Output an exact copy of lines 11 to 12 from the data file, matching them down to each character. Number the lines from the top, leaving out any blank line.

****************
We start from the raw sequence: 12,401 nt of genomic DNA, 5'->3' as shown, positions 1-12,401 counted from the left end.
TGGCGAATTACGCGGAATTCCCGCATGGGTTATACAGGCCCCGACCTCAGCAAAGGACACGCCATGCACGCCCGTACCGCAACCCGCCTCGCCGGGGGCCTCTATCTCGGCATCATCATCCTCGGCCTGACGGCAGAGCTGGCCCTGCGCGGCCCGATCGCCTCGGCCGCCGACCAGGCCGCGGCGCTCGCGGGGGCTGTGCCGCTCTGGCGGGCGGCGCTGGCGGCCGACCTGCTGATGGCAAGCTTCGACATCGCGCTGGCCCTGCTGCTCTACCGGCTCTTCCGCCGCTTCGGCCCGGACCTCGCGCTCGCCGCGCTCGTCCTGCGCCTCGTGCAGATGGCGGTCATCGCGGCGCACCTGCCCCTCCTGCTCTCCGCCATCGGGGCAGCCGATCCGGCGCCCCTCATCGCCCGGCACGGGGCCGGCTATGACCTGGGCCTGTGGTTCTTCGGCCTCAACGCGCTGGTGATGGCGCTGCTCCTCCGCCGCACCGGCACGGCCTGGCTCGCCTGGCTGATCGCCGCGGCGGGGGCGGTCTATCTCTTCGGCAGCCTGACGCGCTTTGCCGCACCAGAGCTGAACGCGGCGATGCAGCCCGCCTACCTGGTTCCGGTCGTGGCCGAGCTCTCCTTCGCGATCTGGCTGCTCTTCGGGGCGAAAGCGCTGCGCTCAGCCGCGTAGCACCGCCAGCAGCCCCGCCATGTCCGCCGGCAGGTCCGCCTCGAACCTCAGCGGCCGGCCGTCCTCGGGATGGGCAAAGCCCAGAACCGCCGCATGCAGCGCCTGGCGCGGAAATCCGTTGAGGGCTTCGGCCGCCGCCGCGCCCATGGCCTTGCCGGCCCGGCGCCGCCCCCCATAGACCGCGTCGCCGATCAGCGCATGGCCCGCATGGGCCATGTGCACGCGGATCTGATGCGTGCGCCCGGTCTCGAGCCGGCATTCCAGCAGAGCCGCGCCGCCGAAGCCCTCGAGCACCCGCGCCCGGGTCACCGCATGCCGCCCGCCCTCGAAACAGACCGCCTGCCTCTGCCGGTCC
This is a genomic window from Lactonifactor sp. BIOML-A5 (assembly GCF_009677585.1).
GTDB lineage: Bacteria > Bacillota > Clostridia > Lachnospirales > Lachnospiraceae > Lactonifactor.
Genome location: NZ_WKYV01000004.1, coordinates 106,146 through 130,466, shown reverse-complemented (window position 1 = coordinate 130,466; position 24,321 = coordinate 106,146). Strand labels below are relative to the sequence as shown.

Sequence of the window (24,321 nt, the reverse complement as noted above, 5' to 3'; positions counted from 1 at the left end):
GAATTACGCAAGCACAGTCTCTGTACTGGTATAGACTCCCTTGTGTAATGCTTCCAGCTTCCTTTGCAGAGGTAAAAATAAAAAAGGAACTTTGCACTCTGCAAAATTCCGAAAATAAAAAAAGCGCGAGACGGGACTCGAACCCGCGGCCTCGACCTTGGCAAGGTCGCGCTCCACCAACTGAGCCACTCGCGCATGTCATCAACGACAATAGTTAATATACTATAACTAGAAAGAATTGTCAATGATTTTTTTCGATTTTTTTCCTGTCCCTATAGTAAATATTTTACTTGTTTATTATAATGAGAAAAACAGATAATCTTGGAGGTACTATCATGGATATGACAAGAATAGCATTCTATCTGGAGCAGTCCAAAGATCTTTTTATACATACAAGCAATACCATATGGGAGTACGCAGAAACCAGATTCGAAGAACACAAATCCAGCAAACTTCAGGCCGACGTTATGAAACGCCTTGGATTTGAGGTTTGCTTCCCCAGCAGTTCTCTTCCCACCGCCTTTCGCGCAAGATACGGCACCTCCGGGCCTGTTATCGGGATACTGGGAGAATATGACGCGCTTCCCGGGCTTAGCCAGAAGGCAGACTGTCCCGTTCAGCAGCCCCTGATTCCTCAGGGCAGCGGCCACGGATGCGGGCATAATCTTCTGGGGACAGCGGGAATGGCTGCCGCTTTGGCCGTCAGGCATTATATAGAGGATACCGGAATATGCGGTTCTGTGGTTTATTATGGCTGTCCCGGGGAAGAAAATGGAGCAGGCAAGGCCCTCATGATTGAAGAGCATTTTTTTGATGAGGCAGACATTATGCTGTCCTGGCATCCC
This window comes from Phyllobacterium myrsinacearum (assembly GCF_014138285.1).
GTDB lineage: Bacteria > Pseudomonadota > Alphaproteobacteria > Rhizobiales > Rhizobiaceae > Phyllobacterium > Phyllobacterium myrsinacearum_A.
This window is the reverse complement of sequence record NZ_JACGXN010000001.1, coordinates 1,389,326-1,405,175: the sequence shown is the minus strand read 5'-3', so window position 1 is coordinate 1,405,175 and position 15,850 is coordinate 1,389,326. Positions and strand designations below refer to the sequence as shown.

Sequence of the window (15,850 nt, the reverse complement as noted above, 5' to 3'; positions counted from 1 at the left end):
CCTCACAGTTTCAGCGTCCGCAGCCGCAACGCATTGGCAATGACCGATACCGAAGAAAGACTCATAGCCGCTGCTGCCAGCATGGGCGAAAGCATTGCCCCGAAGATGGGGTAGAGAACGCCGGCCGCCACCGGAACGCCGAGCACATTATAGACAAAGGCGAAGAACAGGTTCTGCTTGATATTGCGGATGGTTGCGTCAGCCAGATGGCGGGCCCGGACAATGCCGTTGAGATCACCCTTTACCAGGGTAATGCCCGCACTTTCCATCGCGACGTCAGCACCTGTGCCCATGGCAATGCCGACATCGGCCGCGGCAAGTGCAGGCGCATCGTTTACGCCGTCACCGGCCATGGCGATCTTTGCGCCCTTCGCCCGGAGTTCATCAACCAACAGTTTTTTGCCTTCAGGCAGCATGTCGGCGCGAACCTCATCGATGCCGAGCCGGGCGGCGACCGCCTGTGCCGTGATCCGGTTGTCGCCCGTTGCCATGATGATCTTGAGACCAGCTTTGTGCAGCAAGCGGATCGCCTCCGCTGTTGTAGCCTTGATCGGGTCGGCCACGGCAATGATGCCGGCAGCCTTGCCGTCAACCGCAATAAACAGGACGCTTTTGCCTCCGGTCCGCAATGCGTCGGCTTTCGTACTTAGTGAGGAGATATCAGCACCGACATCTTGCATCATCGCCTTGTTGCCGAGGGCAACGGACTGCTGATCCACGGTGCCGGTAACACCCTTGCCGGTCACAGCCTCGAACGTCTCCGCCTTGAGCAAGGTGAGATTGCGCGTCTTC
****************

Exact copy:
Sequence of the window (15,850 nt, the reverse complement as noted above, 5' to 3'; positions counted from 1 at the left end):
CCTCACAGTTTCAGCGTCCGCAGCCGCAACGCATTGGCAATGACCGATACCGAAGAAAGACTCATAGCCGCTGCTGCCAGCATGGGCGAAAGCATTGCCCCGAAGATGGGGTAGAGAACGCCGGCCGCCACCGGAACGCCGAGCACATTATAGACAAAGGCGAAGAACAGGTTCTGCTTGATATTGCGGATGGTTGCGTCAGCCAGATGGCGGGCCCGGACAATGCCGTTGAGATCACCCTTTACCAGGGTAATGCCCGCACTTTCCATCGCGACGTCAGCACCTGTGCCCATGGCAATGCCGACATCGGCCGCGGCAAGTGCAGGCGCATCGTTTACGCCGTCACCGGCCATGGCGATCTTTGCGCCCTTCGCCCGGAGTTCATCAACCAACAGTTTTTTGCCTTCAGGCAGCATGTCGGCGCGAACCTCATCGATGCCGAGCCGGGCGGCGACCGCCTGTGCCGTGATCCGGTTGTCGCCCGTTGCCATGATGATCTTGAGACCAGCTTTGTGCAGCAAGCGGATCGCCTCCGCTGTTGTAGCCTTGATCGGGTCGGCCACGGCAATGATGCCGGCAGCCTTGCCGTCAACCGCAATAAACAGGACGCTTTTGCCTCCGGTCCGCAATGCGTCGGCTTTCGTACTTAGTGAGGAGATATCAGCACCGACATCTTGCATCATCGCCTTGTTGCCGAGGGCAACGGACTGCTGATCCACGGTGCCGGTAACACCCTTGCCGGTCACAGCCTCGAACGTCTCCGCCTTGAGCAAGGTGAGATTGCGCGTCTTC